API Blueprint is a method of describing the specifications of your API. Its syntax is Markdown-like and very readable, which I think is pretty awesome. Using Dredd you can test your implementation of the API against the API Blueprint specification.

The first (and for me the most obvious benefit) is that the specification is easily and automatically translated into documentation about the API. Secondly, this is a framework- and language-agnostic style of describing your API. So it works the same for Laravel and Drupal, for PHP and Python.

I still don't really get what Apiary exactly is. It seems to be a collaboration tool for developing API's. But Dries was very enthusiastic about it so it probably worth a closer look!

5) Stop listening to the internet

So I must admit: after two days of sitting and listening I was getting a little tired and just a little bit sleepy. I haven't been paying enough attention to the talk by Femke van Schoonhoven, and that's a shame. Sorry Femke!

Because this talk was a little different from most. To me, it had a self-help-vibe to it, but in a good way. It is really easy to get overwhelmed by "the way things go" and "the things you should do" in day-to-day life. You should learn JavaScript Framework Foo, you should know this new tool Bar, have you heard of this new Virtualization technology to build your own development server? It's overwhelming and stressful and it is good to point out that everybody has these problems. I know I do!

Femke has some great stories that put all these things in a different perspective, and that is really refreshing to hear. Especially since all the other talks are centered about stuff that you should be doing. Highly recommended!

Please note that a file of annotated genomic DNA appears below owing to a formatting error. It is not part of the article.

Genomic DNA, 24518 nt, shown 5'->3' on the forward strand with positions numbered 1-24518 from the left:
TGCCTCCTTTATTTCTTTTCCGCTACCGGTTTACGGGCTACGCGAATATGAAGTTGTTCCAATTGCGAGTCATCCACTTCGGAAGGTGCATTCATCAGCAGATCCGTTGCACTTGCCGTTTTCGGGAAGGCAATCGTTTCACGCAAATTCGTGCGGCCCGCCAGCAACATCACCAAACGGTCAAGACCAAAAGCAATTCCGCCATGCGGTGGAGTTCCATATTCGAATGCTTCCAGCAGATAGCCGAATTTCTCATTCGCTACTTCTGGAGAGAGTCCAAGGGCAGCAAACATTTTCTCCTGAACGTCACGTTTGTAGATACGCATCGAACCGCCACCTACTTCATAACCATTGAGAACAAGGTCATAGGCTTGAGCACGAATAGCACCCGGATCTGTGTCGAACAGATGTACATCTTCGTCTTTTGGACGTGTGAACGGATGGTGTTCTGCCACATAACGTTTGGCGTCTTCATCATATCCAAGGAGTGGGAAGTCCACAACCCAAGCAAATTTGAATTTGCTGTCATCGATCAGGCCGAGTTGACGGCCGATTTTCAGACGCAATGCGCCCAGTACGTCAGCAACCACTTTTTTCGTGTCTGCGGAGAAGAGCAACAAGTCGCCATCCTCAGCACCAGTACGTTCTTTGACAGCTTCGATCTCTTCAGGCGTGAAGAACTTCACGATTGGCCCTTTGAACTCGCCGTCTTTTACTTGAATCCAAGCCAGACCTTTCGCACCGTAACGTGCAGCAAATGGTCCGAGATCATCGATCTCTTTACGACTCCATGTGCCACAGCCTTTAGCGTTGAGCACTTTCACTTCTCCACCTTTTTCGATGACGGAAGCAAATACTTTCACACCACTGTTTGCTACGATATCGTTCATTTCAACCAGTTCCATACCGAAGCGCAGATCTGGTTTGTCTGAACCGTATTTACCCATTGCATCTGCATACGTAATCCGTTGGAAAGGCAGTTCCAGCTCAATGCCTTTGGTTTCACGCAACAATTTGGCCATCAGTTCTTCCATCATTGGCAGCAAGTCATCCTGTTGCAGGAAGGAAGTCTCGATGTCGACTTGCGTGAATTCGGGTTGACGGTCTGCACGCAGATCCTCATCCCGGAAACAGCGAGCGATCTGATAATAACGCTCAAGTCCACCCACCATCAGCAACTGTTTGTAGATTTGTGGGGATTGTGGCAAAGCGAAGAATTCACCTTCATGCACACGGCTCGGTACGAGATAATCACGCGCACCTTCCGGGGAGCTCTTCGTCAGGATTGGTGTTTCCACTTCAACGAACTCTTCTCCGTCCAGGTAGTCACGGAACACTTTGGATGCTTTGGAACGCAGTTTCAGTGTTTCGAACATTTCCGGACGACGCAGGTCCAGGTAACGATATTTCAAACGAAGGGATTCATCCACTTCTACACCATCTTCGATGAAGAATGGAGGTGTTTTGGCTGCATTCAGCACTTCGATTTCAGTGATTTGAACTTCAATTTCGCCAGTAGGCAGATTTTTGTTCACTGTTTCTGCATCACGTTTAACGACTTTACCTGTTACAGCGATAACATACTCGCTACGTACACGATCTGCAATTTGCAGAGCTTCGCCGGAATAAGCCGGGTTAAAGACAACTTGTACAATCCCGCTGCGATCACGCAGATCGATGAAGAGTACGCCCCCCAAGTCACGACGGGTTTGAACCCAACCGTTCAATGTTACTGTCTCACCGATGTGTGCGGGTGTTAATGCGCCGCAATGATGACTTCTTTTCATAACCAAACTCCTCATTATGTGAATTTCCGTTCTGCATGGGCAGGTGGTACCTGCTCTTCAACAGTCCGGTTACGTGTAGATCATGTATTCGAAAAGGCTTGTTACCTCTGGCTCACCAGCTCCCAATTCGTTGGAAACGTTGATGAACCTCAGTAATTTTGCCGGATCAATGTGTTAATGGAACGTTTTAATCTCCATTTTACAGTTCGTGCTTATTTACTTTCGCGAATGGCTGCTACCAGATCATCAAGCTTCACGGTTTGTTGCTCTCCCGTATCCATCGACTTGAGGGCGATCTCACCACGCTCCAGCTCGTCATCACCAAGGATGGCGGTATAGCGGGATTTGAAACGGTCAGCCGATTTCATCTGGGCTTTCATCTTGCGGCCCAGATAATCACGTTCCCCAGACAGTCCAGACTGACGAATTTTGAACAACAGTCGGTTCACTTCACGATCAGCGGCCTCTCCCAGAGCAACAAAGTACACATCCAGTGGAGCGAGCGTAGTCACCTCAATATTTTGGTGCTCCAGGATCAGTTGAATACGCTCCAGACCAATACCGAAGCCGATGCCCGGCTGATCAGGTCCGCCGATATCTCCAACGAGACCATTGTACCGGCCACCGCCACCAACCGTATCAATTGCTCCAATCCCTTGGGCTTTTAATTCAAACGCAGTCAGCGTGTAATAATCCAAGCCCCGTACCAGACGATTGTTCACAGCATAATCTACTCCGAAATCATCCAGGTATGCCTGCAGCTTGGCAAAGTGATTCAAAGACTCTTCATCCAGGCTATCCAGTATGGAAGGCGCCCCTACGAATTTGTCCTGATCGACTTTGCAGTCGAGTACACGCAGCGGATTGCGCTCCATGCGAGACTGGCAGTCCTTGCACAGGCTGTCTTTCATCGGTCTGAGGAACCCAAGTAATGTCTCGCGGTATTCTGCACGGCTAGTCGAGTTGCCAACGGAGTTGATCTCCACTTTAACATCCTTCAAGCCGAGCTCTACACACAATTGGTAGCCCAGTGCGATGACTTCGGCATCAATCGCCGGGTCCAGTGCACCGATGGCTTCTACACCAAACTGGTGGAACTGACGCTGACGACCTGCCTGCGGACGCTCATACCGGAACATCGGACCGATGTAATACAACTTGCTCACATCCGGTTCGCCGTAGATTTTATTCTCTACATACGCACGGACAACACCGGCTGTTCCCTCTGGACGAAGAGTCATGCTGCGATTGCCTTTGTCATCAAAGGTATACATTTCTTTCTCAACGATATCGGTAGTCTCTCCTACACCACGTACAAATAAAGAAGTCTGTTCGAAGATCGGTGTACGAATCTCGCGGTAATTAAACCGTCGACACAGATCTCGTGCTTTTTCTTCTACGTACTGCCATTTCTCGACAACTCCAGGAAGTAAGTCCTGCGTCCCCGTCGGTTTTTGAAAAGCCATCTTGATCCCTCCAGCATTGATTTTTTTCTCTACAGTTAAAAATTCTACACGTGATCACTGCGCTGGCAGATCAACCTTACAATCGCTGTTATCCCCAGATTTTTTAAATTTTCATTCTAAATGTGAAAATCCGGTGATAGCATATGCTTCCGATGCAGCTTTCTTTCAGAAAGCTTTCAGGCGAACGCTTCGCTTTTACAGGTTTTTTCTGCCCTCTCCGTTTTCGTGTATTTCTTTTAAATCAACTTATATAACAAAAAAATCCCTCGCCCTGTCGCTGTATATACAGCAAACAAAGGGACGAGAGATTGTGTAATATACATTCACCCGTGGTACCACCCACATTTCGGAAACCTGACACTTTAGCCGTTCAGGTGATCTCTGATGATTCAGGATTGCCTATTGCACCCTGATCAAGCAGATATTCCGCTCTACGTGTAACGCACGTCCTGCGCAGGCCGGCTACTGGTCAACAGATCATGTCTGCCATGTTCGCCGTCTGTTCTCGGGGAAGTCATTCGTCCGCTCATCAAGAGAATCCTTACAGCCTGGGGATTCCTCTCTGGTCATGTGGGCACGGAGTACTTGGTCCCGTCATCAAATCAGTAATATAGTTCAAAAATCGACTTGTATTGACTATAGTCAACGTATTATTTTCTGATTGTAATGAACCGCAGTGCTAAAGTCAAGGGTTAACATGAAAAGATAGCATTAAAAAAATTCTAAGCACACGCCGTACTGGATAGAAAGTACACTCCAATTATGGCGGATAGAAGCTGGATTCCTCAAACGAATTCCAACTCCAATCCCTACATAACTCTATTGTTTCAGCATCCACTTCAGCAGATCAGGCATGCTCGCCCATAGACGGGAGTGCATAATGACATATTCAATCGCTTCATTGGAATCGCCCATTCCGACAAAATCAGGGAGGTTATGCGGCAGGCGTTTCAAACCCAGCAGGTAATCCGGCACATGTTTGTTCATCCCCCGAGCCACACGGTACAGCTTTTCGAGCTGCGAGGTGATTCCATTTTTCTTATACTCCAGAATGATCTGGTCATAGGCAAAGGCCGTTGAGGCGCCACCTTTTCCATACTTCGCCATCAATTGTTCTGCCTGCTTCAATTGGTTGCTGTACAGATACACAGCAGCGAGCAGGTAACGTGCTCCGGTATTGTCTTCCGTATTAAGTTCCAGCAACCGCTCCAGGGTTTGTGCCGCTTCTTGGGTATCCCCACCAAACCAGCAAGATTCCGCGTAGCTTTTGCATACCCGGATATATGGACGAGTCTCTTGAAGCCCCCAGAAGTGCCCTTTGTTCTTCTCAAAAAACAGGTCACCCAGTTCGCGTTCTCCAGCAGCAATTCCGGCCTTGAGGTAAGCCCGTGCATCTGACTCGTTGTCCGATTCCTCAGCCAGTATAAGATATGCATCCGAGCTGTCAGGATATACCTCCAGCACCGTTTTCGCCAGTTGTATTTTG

6) Inside Vue Components.

Evan You, the creator of the Vue.js framework was to give the closing talk of the conference. Vue makes use of Single File Components. These files have the .vue file extension and contain 3 parts: a template (html), some behavior (javascript/typescript) and styles (css).

Traditionally these files were separated and Evan talked about why this changed and what advantages it has. After that he dove deeper into the inner workings of Vue and how the different components are all processed so it can be interpreted by browsers.

If you want to know more about the inner workings of Vue, this talk is really good. Topics that are touched are WebPack loaders, how Vue enables hot reloading of components and why it doesn't use Native Web Components.

But wait! There is more!

So at the end of the conference (or should I say: at the beginning of the after party?), Shawn McCool had a special announcement to make: Laravel is going to offer official certification for Laravel developers.

Pre-registrations are being offered at a discounted price, so maybe that is the reason that the website seems to be offline at the moment. This stuff seems to be really fresh and the details need to be filled in a bit. From what I've seen so far this seems like a great new extension of the Laravel community!

Conclusion

I've had a great time at Laracon and learned a ton of new things. The atmosphere and the venue were also great so it was a very pleasant experience. I highly recommend it to everyone. Thanks for the organization and the speakers for offering this great event!



23/9 all videos have been added, click on the title to see the talk on YouTube.